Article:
A recent paper from PNAS provided a TNC perspective.
Compared to biodiversity-oriented projects, ecosystem service-oriented projects:
- have more funders, obtain 4+ times funding,
- more successful at securing corporate funding and received much more funding per projects
- more likely to involve diverse finance tools (purchasing land rights, selling carbon credits, designing new subsidies) as incentive rather than the traditional approaches of land purchase and purchase of property rights,
- use markets and user access fees more frequently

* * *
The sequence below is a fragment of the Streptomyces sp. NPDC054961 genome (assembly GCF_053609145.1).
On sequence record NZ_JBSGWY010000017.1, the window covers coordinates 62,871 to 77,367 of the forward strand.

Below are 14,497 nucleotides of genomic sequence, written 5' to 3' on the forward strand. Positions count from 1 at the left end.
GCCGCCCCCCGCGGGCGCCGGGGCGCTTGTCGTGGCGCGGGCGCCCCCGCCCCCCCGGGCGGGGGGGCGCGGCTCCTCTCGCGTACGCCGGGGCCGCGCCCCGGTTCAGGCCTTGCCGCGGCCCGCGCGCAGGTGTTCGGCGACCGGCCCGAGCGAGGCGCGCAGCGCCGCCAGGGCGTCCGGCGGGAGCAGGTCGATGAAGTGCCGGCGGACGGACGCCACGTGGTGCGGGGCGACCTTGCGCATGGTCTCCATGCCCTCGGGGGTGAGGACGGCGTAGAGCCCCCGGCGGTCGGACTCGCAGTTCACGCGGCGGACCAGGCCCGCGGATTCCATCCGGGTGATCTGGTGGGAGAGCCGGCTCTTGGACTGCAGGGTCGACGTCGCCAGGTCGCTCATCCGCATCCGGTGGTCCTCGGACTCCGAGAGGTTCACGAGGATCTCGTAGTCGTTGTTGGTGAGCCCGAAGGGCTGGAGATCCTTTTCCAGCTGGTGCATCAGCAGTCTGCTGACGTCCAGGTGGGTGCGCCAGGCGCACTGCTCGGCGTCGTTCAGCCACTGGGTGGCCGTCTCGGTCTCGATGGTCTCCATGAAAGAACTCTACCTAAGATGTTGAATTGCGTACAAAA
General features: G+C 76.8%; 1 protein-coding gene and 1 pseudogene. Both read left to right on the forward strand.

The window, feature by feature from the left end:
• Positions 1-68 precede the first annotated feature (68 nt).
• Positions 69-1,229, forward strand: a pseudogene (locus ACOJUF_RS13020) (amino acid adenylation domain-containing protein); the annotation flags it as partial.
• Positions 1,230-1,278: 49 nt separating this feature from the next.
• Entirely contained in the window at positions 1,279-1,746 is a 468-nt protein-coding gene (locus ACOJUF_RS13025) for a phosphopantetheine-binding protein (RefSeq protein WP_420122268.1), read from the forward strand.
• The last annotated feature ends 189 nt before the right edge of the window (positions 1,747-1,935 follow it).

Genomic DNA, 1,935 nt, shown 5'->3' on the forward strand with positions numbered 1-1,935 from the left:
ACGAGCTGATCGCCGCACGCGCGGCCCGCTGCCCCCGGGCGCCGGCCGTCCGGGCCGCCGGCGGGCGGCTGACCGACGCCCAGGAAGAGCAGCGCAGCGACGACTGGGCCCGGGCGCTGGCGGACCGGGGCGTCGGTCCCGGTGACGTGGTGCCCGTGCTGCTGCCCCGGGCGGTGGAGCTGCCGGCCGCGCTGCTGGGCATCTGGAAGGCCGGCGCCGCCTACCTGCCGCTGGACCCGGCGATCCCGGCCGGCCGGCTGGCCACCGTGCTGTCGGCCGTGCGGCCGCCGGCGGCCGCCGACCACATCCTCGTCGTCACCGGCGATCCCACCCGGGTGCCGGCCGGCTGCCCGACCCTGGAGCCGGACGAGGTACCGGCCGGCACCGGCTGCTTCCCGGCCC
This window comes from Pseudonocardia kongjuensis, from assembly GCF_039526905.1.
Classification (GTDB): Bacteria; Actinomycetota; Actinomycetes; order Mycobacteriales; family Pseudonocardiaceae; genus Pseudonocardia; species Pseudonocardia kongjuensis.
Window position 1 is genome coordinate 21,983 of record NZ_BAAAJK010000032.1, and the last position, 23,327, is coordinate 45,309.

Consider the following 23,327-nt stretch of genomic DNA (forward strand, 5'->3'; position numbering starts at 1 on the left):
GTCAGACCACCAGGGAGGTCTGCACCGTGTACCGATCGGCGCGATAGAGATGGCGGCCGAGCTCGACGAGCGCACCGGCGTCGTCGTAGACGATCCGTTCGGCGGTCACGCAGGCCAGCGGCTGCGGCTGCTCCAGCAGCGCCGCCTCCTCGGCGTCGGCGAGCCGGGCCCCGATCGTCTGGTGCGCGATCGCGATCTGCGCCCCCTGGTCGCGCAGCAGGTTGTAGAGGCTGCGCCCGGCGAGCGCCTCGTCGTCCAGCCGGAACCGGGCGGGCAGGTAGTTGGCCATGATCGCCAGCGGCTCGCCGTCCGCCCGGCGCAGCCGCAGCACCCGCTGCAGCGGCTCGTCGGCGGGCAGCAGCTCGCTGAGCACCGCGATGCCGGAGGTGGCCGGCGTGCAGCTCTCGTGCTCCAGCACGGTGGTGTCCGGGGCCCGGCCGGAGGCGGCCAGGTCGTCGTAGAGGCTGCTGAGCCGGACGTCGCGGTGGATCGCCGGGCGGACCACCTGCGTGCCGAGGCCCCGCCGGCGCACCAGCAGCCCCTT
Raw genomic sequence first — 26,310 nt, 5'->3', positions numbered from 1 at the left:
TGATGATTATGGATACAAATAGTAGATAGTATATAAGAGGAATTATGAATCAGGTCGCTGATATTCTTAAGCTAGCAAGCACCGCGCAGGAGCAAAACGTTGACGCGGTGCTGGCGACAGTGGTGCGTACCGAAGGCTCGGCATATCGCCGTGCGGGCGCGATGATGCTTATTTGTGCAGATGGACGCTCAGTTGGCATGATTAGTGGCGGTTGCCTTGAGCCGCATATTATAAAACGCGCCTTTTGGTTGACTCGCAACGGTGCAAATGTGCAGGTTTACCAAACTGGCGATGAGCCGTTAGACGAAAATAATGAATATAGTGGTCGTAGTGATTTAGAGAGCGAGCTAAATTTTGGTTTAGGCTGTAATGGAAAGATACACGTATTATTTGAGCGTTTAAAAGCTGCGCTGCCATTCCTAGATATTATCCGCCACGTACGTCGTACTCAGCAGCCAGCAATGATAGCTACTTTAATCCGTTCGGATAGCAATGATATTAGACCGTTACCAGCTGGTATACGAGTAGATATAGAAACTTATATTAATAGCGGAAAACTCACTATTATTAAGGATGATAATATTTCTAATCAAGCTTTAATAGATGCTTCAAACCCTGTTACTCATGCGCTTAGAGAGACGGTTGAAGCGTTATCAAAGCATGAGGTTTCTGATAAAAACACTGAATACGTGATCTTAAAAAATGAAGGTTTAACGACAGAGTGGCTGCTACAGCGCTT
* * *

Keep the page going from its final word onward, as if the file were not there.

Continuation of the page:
- more likely to alter an institutional policy (e.g. changing ownership rights of a dam to also decommissioning, selling rights to carbon credits, and being granted access rights to particular forests),
- more likely to pursue conservation outside reserves (as shown in figure),
- more likely to keep land in private ownership rather than negotiating a land purchase.
The study is based on a small sample (N=60, and only over half of the projects had funding information) but it is the first quantified study. Another point the authors made was that monitoring is a weak link for both types of projects.
P.S. Carbon offsets helps to reduce poverty, according to a UK report.
Update: Here is why we need to involve cooperates: "Out of 320 senior global executives, 43% said they managed environmental risks in an ‘ad hoc' manner, or not at all."